From 28 – 30 March 2023, the European initiative BRIDGE celebrated its annual General Assembly gathering representatives from the Bridge community, which has 93 projects in total, with 53 running, and will soon reach 150 projects.
The Bridge community has agreed to contribute to the creation and development of a use-case repository, developing a dataspace connector for data exchange between local and federated spaces, identifying what data needs to be exchanged and why, and ensuring semantic interoperability between data models.
The importance of the BRIDGE initiative
The energy landscape is changing rapidly, and the EU’s “Fit for 55” legislation package aims to address the challenges posed by climate change. The package includes updated energy directives and focuses on the role of renewables and buildings in achieving net-zero targets. In October 2022, an action plan on digitalizing the energy sector was released, with a focus on exchanging energy data, increasing investments, and greening ICT. The aim is to reduce energy consumption and bills, prevent power shortages and blackouts, and foster the use of apps for energy tracking.
The EU BRIDGE initiative promotes research and innovation in energy, bringing together stakeholders to accelerate the development of new solutions. Its goal is to support the EU’s transition to a low-carbon economy, through activities such as R&D projects, pilot demos, and policy analysis. The program focuses on renewable energy, energy storage, smart grids, and energy efficiency, and aims to facilitate knowledge and technology transfer between regions and countries. By fostering collaboration, the program can accelerate the development and deployment of new energy solutions, supporting the EU’s goal of achieving a carbon-neutral economy by 2050.
It also provides a forum for stakeholders to exchange ideas, best practices, and lessons learned, and to coordinate their efforts towards a common goal. By bringing together researchers, industry representatives, and policymakers, the program enables cross-sectoral collaboration and helps to align research and innovation efforts with policy objectives. This can lead to more effective and efficient use of resources, and can help to ensure that new energy solutions are aligned with societal needs and expectations. Overall, the BRIDGE initiative plays an important role in advancing the energy transition in the EU, by supporting research and innovation, facilitating collaboration, and promoting the uptake of new solutions.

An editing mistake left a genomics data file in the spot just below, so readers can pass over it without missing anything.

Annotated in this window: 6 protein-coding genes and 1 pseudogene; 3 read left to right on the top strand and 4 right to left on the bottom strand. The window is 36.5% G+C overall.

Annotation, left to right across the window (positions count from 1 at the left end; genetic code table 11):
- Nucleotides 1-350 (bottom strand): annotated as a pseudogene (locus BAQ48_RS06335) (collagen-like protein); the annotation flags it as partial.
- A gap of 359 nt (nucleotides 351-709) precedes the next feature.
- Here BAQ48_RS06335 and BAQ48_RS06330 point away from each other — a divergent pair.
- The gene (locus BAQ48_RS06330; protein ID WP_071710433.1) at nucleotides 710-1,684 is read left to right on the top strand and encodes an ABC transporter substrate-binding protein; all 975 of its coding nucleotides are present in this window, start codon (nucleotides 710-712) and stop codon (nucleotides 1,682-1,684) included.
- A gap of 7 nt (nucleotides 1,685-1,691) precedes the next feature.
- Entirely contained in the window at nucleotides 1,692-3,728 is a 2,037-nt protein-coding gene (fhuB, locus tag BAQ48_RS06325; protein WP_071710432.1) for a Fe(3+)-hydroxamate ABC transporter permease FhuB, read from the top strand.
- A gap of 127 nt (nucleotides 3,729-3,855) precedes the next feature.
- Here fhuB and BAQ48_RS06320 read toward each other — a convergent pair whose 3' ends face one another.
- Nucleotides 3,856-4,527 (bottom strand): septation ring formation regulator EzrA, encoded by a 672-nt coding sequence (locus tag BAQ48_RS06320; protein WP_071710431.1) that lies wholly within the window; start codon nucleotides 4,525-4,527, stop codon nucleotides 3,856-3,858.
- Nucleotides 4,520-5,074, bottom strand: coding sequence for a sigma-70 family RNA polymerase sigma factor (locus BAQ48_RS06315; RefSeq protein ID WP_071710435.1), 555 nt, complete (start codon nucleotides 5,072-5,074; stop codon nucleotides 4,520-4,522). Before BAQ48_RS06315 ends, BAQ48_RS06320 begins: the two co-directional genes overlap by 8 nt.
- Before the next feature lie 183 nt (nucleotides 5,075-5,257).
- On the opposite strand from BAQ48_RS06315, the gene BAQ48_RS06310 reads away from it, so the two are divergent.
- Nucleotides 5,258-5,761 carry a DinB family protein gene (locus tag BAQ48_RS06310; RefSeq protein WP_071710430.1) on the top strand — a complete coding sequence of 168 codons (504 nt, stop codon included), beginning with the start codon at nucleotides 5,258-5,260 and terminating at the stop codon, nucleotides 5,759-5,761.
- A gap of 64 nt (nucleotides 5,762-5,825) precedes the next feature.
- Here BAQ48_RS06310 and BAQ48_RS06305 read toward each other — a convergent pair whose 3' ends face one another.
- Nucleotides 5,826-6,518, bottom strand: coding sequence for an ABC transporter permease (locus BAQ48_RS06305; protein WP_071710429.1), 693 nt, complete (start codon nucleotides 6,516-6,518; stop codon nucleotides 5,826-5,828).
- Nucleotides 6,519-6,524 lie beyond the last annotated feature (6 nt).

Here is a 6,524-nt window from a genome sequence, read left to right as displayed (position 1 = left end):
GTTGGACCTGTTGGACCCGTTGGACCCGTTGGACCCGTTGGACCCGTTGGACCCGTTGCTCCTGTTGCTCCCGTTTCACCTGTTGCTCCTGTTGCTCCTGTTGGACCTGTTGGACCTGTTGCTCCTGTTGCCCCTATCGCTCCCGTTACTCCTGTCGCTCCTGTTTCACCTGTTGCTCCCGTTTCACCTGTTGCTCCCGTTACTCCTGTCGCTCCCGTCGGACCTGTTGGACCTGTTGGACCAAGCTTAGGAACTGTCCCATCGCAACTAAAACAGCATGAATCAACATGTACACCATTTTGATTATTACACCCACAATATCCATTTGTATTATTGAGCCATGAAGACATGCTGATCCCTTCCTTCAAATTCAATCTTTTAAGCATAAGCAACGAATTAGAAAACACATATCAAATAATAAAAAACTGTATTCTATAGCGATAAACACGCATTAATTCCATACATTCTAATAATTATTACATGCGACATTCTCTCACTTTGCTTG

Key outcomes from the BRIDGE General Assembly
The European Commission expects joint discussions among the five flagship calls about energy dataspaces that form the sister projects cluster (one being Data Cellar) to result in some common outcomes that can be used as an example for future research. The focus of these discussions should also be on governance. The EC will monitor calls focusing on data sharing and expects the Digital Europe Work Programme to be the first step towards the deployment of a common EU energy DS.
Another one of the key outcomes came from the audience. Some of the participants raised the need to consider regulation, market design and value, system operation and management, and data management. Additionally, there was a suggestion to cluster use-cases based on common interests and target education efforts towards citizens by connecting with like-minded initiatives, not only in the technological aspect, but especially in terms of regulation and the search of new business models.
BRIDGE Working Groups:
The Business Models Working Group has identified three outcomes. First, they plan to develop and adapt a cost-benefit analysis template that can be used to quantify the benefits of different projects and scenarios. They also plan to integrate the Bridge projects repository with the EIRIE platform, created in the context of the project PANTERA, in June 2023. Second, they aim to create a framework for measuring the social aspects of cost-benefit analysis. Finally, they recognize the lack of data available from some projects, and plan to explore regulatory sandboxes and other options to address this issue. They also plan to investigate factors that contribute to successful market adoption, as well as replication and scalability, and data valorization.
The Regulatory Working Group has identified several key topics. These include to find a balance between European harmonization and local solutions, the definition of roles and stakeholders involved in the energy transition, and the identification of barriers to flexibility. They also recognize the importance of modelling locally to extrapolate to broader contexts, and plan to collaborate with consumers on priority topics. Meanwhile, the Consumer & Citizen Engagement Working Group will focus on cross-cutting topics such as energy poverty, diversity, the digital gap, and simplification of processes. Finally, the Data Management Working Group, does not plan new actions, but aims to strengthen their links with the DG ENER to ensure effective coordination.